Together Everyone Achieves More

I have had the pleasure of working with some amazing education assistants in my teaching life.  In my classroom, an education assistant is called a teacher.  We are all teachers. Sure, I have a different level of responsibility and decision making from an assistant, but never the less, our children are taught by them and by me and I am a strong believer in according assistants the respect that they deserve. 

The role of assistants has changed over time from a general classroom support person to an active teaching participant.  In the jurisdiction I currently work in,  assistants teach phonics lessons daily. They receive the same level of support, training and coaching as our classroom teachers and we see wonderful results from their work.   This is possible because we use an evidence based, structured program which gives really clear steps for teaching and ensures that all are well supported. We also provide coaching, observation, practice sessions and ongoing training to support all teachers and assistants in the school.

So, how do we support our assistants to maximise the impact of their time in classrooms?

  • Take your roles seriously. 
    As a classroom teacher you have a responsibility to support students, but you also have a responsibility to support the education assistants in your classroom too.  Taking the time to share information, learning and feedback treats assistants as valued members of the teaching team.   Just as your role is a serious one, so is theirs  Involve assistants in meaningful work at all times.  It is not appropriate for you to leave your laminating and photocopying for an assistant to do or have them sit idly at the back of the classroom while you teach a 40 minute lesson.   It is a much better use of school resources and their skills to plan for extra support session for students who need additional help than having an assistant spending time on administrative duties.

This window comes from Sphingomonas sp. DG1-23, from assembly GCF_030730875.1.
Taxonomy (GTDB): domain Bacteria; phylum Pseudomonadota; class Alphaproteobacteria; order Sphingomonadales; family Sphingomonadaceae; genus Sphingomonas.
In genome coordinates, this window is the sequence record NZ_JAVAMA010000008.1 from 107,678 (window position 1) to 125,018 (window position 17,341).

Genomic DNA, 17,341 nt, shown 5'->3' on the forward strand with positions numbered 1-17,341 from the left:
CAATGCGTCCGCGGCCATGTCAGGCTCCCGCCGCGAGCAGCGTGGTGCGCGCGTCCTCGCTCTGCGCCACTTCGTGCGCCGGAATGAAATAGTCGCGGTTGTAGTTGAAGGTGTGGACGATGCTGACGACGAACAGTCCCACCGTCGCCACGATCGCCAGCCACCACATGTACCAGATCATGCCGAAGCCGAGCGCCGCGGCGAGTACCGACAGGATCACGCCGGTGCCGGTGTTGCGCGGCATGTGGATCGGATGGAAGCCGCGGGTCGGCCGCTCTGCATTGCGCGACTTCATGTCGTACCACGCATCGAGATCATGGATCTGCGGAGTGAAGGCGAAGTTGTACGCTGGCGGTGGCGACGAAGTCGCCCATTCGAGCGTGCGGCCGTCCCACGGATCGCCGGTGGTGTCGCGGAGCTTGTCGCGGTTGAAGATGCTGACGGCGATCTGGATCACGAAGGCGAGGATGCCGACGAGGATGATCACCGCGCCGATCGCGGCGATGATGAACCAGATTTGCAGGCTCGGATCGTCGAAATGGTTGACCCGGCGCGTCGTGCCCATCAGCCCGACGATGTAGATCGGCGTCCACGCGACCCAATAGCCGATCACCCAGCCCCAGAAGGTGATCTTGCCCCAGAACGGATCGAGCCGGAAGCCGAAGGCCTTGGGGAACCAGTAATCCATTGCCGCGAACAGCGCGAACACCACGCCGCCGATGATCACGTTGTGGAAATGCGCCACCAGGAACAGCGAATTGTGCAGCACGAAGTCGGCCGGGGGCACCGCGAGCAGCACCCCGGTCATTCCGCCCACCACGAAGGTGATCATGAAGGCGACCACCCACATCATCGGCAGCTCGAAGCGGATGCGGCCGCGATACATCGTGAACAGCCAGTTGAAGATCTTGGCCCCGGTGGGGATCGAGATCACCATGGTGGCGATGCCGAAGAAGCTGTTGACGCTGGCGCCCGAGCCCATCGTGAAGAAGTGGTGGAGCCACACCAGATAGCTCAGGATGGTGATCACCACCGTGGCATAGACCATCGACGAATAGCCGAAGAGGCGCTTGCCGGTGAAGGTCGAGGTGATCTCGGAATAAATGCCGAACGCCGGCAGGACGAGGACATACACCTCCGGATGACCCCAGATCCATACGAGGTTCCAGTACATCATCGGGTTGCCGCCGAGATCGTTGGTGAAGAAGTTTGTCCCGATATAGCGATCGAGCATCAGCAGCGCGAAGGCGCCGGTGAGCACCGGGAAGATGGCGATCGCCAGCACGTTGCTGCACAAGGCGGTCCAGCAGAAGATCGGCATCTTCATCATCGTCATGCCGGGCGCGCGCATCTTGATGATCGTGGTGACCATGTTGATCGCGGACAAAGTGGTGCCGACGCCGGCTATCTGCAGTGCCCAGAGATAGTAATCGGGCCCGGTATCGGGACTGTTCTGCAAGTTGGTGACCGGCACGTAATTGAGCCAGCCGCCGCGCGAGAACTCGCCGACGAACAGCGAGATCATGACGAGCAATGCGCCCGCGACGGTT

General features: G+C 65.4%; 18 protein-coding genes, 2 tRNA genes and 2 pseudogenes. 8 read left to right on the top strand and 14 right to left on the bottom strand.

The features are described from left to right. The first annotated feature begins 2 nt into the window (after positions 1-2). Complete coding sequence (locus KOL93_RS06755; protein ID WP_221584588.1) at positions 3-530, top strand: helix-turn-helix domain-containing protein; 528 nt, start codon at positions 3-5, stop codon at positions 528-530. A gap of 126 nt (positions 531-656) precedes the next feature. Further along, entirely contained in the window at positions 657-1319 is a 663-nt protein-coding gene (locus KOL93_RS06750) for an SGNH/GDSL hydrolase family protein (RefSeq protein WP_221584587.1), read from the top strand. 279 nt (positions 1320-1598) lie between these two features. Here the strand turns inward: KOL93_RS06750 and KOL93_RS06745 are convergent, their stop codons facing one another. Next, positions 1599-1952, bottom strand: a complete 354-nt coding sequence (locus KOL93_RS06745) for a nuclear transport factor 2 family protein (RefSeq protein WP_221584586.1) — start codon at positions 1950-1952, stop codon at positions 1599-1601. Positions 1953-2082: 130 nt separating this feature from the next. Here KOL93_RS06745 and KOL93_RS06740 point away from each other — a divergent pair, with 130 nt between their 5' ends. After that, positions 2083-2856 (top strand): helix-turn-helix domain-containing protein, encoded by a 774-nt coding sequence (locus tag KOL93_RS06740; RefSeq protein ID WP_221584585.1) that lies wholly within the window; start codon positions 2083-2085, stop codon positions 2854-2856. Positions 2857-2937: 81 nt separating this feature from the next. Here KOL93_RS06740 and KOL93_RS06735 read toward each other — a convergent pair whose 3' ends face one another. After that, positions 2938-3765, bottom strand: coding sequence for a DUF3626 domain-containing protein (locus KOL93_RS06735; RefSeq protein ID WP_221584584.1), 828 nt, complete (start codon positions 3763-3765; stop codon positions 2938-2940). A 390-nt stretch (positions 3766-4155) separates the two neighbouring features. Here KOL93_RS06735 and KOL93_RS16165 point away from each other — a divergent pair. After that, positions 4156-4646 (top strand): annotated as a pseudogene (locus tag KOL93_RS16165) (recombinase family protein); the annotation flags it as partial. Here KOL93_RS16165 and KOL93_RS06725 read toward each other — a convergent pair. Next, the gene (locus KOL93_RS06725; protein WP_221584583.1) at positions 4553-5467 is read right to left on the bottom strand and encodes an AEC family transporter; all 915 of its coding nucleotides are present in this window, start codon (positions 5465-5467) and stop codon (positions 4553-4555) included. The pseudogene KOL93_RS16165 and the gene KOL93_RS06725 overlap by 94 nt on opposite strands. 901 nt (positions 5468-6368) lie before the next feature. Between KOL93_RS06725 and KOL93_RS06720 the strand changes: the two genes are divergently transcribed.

• Be clear, straight up
    We sometimes feel awkward giving instruction to another adult, but being clear about your expectations right from the start can mean avoiding difficult conversations down the track.  It can also go a way to setting your assistant up for success.  We all need to know what is expected of us and as Brene Brown says, “Clear is kind”.

  • Share data and achievements
    I have never worked with anyone who didn’t get excited by student growth.  Help foster a sense of accomplishment by sharing the wins and growth.
  • Include your colleague in planning
    Assistants often spend a large amount of time working with our most at-risk students and can get to know them really well. Share the process of examining data and planning for next learning steps to help them feel secure in what comes next.  All too often an assistant comes to school only to be handed an activity and left with a group of children.  Giving prior notice (and even sharing planning) gives the assistant the chance to fully understand what you want them to do and share their ideas.  Experienced assistants have great ideas about how to support kids.  Spend at least 15 minutes with your education assistant each week going through the program and talking over classroom issues.
  • Don’t give them the hard kids every time